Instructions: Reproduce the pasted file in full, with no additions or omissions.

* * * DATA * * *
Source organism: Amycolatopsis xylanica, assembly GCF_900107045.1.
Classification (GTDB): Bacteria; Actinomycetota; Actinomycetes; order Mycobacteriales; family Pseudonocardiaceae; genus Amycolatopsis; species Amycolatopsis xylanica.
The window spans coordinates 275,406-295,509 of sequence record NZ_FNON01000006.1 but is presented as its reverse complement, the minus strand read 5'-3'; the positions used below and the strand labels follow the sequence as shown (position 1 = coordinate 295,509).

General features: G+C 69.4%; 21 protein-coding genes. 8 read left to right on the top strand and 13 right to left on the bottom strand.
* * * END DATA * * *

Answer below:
Source organism: Amycolatopsis xylanica, assembly GCF_900107045.1.
Classification (GTDB): Bacteria; Actinomycetota; Actinomycetes; order Mycobacteriales; family Pseudonocardiaceae; genus Amycolatopsis; species Amycolatopsis xylanica.
The window spans coordinates 275,406-295,509 of sequence record NZ_FNON01000006.1 but is presented as its reverse complement, the minus strand read 5'-3'; the positions used below and the strand labels follow the sequence as shown (position 1 = coordinate 295,509).

General features: G+C 69.4%; 21 protein-coding genes. 8 read left to right on the top strand and 13 right to left on the bottom strand.